So many events can compromise the health and well-being of our children. One such event is when a child sustains a traumatic brain injury as the result of birth trauma or post-natal trauma including playground accidents, car, and truck accidents, sports injuries, or other trauma. If your child has suffered a serious head injury in Connecticut, contact the law offices of Casper and de Toledo to schedule a consultation.
Brain injury in very young children can present very difficult hurdles in performing development assessment. The brain develops in five stages, with the largest percentage of development occurring in the early years (ages 1-2). If the brain is injured during peak development, the consequences of the brain injury may not be truly reflected until ages 11-13, when the frontal lobes are growing and developing rapidly. That is the best time to measure damage effectively by comparing the injured child from a developmental standpoint to his or her chronological peers.
Pre-natal or birth injury usually results in the child receiving prompt health care intervention and the family can and should be prepared for a lifetime of special needs of the child and the family.
On the other hand, post-birth brain trauma often leaves the patient and family reeling with uncertainty; these families need proper guidance for the unique challenges that must be confronted. Aside from the most important priority of obtaining the best health care for the injured child, there are a host of other considerations.
There are the challenges that confront the family unit not only with regard to care for the child but also as the liaison between caregivers and teachers, as family members are relied upon to communicate issues and problems. The family often also comes under incredible stress that should be addressed, often with professional assistance.
Another challenge to dealing with the aftermath of a pediatric traumatic brain injury is in the educational arena. Some children with brain injuries require residential treatment, but the vast majority of children with traumatic brain injury return to the community and their previous educational environment. However, such a transition may not be smooth, depending upon the nature and severity of the traumatic brain injury. Even a brain injury categorized as a mild traumatic brain injury can have devastating consequences to a child’s school performance, as various cognitive functions may be impaired. These include but are not limited to memory, concentration, and processing, and behavioral skills.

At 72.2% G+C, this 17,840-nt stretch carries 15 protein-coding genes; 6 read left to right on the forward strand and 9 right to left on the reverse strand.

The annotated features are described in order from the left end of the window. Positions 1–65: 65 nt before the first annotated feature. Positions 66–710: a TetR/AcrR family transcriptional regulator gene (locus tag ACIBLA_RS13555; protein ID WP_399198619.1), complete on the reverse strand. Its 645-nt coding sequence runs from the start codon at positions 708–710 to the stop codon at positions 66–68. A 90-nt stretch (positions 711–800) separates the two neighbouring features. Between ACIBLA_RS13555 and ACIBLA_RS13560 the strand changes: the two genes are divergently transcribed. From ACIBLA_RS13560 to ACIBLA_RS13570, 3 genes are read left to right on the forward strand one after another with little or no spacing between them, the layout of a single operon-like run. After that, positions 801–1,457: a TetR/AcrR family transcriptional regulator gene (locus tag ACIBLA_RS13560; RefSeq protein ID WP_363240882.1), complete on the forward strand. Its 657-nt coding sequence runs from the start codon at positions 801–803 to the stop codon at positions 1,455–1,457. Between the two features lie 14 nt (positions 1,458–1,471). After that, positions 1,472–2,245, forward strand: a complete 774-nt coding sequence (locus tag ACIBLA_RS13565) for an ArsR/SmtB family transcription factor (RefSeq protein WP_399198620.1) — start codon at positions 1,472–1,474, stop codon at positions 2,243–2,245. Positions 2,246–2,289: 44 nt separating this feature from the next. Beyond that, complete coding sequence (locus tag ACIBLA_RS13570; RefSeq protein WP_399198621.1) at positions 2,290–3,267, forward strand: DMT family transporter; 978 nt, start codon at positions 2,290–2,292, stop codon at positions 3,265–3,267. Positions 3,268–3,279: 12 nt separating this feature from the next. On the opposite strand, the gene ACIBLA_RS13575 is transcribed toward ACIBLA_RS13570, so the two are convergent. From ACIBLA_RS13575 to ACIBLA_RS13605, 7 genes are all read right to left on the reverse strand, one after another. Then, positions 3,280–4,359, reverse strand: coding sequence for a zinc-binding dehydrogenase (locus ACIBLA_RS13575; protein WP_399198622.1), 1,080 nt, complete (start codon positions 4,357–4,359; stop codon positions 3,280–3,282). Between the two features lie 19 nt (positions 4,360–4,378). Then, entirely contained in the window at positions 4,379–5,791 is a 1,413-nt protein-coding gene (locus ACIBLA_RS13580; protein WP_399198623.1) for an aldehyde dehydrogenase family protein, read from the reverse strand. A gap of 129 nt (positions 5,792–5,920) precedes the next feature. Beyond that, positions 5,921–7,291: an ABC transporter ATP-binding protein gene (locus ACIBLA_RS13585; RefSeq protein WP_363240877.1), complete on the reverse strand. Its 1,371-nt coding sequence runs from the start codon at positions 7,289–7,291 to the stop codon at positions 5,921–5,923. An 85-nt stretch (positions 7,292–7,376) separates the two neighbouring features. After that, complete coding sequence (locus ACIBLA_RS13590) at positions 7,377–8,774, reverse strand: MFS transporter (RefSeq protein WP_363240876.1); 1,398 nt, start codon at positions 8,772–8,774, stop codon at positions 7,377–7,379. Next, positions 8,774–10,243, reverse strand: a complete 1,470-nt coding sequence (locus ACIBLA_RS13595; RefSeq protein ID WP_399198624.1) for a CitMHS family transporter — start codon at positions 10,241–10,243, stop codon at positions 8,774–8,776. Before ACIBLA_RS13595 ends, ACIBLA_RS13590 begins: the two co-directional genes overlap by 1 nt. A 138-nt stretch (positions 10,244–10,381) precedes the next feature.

It is imperative that there be adequate communication among health care providers, parents, and school officials to identify, treat, and cope with such problems. Special academic programs may be required, and the child may be entitled to an Individual Education Plan (“IE”) as a matter of federal law (Individuals with Disabilities Education Act, also known as the “IDEA”.) The injured child may require special programs and services such as physical therapy, speech therapy, and occupational therapy; he or she may also need individualized classroom attention including an aide; teaching practices may need to be adapted; curriculum may need to be altered, and the child may be entitled to extra time to accomplish assignments and tests including standardized tests such as the SATs.
A family in need can turn to many resources. A natural beginning point is the child’s health care provider. However, please bear in mind that not all pediatricians are well versed in the area of concussion and brain injury. This was confirmed in a journal article published in December 2012 in the journal Pediatrics. (“Pediatric providers’ self-reported knowledge, practices, and attitudes about concussion”.) Also, there are state and national brain injury associations, academic advisors, lawyers who specialize in special education needs (not necessarily the same as lawyers who might handle an accident claim.) For a more expansive discussion of the subject, we recommend for your reading a very informative article entitled “Pediatric traumatic brain injury: a review of pertinent issues” written by Ronald C. Savage et al and published in the journal Pediatric Rehabilitation, April 2005: 8(2): 92-103. This article may be available through the medical library of your local hospital or medical school. You can also find it online, by contacting a lawyer who handles traumatic brain injury or contacting the publisher.
Here at Casper & de Toledo, our trial attorneys are experienced in handling the delicate problems confronted by patients of all ages who have suffered brain injuries. We can assist you during your period of need, and guide you to the proper health care, community, and educational resources.
To schedule a consultation on the legal aspects of your child’s brain injury, contact us.